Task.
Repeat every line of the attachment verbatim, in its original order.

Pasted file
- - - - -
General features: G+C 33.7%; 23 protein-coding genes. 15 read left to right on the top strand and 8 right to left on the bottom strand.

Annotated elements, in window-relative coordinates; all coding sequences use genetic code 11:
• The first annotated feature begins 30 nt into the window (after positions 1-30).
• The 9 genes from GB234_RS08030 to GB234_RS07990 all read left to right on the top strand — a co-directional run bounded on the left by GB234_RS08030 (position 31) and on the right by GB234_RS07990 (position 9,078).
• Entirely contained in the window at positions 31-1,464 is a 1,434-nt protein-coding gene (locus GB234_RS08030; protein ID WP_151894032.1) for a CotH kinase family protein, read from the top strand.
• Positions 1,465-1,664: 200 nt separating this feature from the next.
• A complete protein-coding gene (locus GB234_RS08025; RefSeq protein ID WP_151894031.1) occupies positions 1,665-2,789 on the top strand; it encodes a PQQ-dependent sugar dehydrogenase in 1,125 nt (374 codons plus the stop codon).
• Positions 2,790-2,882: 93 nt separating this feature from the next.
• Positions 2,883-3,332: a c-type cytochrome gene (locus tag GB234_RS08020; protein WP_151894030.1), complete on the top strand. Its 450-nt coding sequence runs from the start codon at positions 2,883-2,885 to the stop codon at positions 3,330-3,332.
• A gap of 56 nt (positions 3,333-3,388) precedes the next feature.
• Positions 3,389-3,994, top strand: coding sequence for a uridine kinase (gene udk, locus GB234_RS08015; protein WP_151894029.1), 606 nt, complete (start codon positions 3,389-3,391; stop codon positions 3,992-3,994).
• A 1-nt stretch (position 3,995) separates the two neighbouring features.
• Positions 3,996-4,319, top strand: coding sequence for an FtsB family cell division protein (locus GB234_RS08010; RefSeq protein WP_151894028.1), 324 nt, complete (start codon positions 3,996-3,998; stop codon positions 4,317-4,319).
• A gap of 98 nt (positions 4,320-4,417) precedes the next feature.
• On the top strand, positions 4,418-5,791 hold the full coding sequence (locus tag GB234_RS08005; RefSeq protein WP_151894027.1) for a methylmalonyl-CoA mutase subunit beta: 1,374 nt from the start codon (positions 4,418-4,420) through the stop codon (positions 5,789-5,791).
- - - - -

General features: G+C 33.7%; 23 protein-coding genes. 15 read left to right on the top strand and 8 right to left on the bottom strand.

Annotated elements, in window-relative coordinates; all coding sequences use genetic code 11:
• The first annotated feature begins 30 nt into the window (after positions 1-30).
• The 9 genes from GB234_RS08030 to GB234_RS07990 all read left to right on the top strand — a co-directional run bounded on the left by GB234_RS08030 (position 31) and on the right by GB234_RS07990 (position 9,078).
• Entirely contained in the window at positions 31-1,464 is a 1,434-nt protein-coding gene (locus GB234_RS08030; protein ID WP_151894032.1) for a CotH kinase family protein, read from the top strand.
• Positions 1,465-1,664: 200 nt separating this feature from the next.
• A complete protein-coding gene (locus GB234_RS08025; RefSeq protein ID WP_151894031.1) occupies positions 1,665-2,789 on the top strand; it encodes a PQQ-dependent sugar dehydrogenase in 1,125 nt (374 codons plus the stop codon).
• Positions 2,790-2,882: 93 nt separating this feature from the next.
• Positions 2,883-3,332: a c-type cytochrome gene (locus tag GB234_RS08020; protein WP_151894030.1), complete on the top strand. Its 450-nt coding sequence runs from the start codon at positions 2,883-2,885 to the stop codon at positions 3,330-3,332.
• A gap of 56 nt (positions 3,333-3,388) precedes the next feature.
• Positions 3,389-3,994, top strand: coding sequence for a uridine kinase (gene udk, locus GB234_RS08015; protein WP_151894029.1), 606 nt, complete (start codon positions 3,389-3,391; stop codon positions 3,992-3,994).
• A 1-nt stretch (position 3,995) separates the two neighbouring features.
• Positions 3,996-4,319, top strand: coding sequence for an FtsB family cell division protein (locus GB234_RS08010; RefSeq protein WP_151894028.1), 324 nt, complete (start codon positions 3,996-3,998; stop codon positions 4,317-4,319).
• A gap of 98 nt (positions 4,320-4,417) precedes the next feature.
• On the top strand, positions 4,418-5,791 hold the full coding sequence (locus tag GB234_RS08005; RefSeq protein WP_151894027.1) for a methylmalonyl-CoA mutase subunit beta: 1,374 nt from the start codon (positions 4,418-4,420) through the stop codon (positions 5,789-5,791).